Economic reforms adopted by the PRC government have had a positive effect on the economic development of the country, but the government could change these economic reforms or any of the legal systems at any time. This could either benefit or damage our operations and profitability. Some of the things that could have this effect are:
 
 
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¨
Level of government involvement in the economy;
 
¨
Control of foreign exchange;
 
¨
Methods of allocating resources;
 
¨
Balance of payments position;
 
¨
International trade restrictions; and
 
¨
International conflict.
 
The PRC economy differs from the economies of most countries belonging to the Organization for Economic Cooperation and Development, or OECD, in many ways. For example, state-owned enterprises still constitute a large portion of the PRC economy and weak corporate governance and a lack of flexible currency exchange policy still prevail in the PRC. As a result of these differences, we may not develop in the same way or at the same rate as might be expected if the PRC economy was similar to those of the OECD member countries.
 
Our business is largely subject to the uncertain legal environment in China and your legal protection could be limited.
 
The PRC legal system is a civil law system based on written statutes. Unlike common law systems, it is a system in which precedents set in earlier legal cases are not generally used. The overall effect of legislation enacted over the past 20 years has been to enhance the legal protections afforded to foreign invested enterprises in the PRC. However, these laws, regulations and legal requirements are relatively recent and are evolving rapidly, and their interpretation and enforcement involve uncertainties. These uncertainties could limit the legal protections available to foreign investors, such as the right of foreign invested enterprises to hold licenses and permits such as requisite business licenses. In addition, all of our executive officers and our directors are residents of the PRC and not of the U.S., and substantially all the assets of these persons are located outside the U.S. As a result, it could be difficult for investors to effect service of process in the U.S., or to enforce a judgment obtained in the U.S. against our PRC operations and our controlled VIE.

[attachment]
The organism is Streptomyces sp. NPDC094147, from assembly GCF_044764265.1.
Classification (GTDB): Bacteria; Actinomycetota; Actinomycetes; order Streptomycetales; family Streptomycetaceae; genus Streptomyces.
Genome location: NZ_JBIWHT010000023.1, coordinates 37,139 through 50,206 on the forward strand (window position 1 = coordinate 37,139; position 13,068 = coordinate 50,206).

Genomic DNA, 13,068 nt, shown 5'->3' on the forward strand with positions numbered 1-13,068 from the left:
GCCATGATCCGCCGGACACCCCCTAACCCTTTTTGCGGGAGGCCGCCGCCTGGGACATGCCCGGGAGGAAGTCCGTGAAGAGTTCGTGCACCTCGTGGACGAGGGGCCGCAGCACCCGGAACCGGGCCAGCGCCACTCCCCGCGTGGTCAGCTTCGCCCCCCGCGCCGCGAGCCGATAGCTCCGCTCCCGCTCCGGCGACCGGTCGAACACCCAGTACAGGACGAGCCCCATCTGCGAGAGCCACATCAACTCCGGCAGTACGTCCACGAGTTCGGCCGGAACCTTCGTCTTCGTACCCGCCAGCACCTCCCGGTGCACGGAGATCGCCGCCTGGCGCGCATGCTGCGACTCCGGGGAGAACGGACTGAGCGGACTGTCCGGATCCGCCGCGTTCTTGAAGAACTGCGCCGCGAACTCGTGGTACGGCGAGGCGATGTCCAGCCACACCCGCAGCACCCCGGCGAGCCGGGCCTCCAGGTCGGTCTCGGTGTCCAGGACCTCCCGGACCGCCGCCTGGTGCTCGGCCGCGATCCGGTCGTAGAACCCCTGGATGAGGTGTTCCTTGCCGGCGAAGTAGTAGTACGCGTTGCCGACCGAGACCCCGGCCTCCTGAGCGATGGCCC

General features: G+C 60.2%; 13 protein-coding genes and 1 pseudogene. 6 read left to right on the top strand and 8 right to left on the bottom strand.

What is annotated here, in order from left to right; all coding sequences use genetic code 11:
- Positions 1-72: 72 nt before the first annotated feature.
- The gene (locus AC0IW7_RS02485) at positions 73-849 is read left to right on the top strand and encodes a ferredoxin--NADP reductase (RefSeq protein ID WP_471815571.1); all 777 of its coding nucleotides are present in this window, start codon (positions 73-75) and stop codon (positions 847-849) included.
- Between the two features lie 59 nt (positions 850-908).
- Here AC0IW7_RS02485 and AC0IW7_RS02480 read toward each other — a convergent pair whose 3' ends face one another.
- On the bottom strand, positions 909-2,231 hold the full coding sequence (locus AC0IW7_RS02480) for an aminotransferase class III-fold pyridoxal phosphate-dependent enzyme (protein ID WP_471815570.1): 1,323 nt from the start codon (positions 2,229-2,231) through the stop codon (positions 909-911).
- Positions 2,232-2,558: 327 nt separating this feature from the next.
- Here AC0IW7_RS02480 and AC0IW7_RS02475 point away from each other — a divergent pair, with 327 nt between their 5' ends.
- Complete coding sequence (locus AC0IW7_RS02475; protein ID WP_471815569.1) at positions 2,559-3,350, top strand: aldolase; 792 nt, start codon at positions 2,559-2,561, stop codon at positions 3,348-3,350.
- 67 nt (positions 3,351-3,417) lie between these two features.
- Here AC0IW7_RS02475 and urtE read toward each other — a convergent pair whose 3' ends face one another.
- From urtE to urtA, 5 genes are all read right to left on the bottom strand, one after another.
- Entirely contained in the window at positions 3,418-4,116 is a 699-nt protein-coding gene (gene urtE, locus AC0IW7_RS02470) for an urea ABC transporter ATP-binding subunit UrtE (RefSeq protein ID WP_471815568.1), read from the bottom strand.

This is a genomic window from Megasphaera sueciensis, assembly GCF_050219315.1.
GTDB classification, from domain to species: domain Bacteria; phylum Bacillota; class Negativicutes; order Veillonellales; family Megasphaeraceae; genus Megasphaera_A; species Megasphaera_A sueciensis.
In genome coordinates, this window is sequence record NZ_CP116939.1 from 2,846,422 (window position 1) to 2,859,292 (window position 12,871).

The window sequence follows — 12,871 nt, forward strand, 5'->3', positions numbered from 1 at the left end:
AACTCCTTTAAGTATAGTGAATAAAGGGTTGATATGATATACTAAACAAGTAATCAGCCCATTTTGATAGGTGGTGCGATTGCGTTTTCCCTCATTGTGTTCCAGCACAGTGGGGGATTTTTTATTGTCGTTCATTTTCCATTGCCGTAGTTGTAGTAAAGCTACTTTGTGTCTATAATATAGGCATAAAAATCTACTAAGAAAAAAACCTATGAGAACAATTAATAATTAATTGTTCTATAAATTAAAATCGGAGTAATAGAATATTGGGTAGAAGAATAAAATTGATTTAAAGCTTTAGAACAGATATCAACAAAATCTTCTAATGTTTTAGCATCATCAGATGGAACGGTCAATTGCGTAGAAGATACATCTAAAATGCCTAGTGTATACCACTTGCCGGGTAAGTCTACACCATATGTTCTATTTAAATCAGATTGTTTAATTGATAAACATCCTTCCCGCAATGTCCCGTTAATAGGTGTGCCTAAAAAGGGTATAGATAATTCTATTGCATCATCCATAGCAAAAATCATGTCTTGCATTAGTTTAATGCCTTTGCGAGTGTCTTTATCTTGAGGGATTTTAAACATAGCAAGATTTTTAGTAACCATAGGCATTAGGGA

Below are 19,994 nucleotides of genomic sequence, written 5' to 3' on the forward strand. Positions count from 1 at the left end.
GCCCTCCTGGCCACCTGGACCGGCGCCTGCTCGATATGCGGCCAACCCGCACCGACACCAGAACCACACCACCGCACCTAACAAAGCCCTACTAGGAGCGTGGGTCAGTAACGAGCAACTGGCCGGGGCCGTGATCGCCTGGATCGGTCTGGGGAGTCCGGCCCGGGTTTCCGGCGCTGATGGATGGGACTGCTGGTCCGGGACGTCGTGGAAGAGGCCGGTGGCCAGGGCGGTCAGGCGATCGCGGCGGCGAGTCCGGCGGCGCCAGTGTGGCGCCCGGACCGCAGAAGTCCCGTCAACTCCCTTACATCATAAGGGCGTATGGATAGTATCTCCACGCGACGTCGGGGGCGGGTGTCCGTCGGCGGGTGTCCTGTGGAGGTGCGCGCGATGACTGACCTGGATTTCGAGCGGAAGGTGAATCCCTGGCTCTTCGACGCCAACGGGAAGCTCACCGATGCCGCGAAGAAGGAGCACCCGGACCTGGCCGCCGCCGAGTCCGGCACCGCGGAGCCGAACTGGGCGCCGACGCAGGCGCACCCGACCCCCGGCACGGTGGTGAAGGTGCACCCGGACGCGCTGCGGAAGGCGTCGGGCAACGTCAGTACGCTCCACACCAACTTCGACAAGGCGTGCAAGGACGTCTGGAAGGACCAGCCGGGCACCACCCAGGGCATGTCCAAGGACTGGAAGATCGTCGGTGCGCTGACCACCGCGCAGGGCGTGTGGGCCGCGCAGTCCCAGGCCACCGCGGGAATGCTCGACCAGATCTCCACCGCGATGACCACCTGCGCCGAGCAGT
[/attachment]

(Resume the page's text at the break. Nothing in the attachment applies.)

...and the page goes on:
The PRC government exerts substantial influence over the manner in which we must conduct our business activities.
 
The PRC only recently has permitted provincial and local economic autonomy and private economic activities. The PRC government has exercised and continues to exercise substantial control over virtually every sector of the PRC economy through regulation and state ownership. Our ability to operate in the PRC may be harmed by changes in its laws and regulations, including those relating to taxation, import and export tariffs, environmental regulations, land use rights, property and other matters. We believe that our operations in the PRC are in material compliance with all applicable legal and regulatory requirements. However, the central or local governments of the jurisdictions in which we operate may impose new, stricter regulations or interpretations of existing regulations that would require additional expenditures and efforts on our part to ensure our compliance with such regulations or interpretations.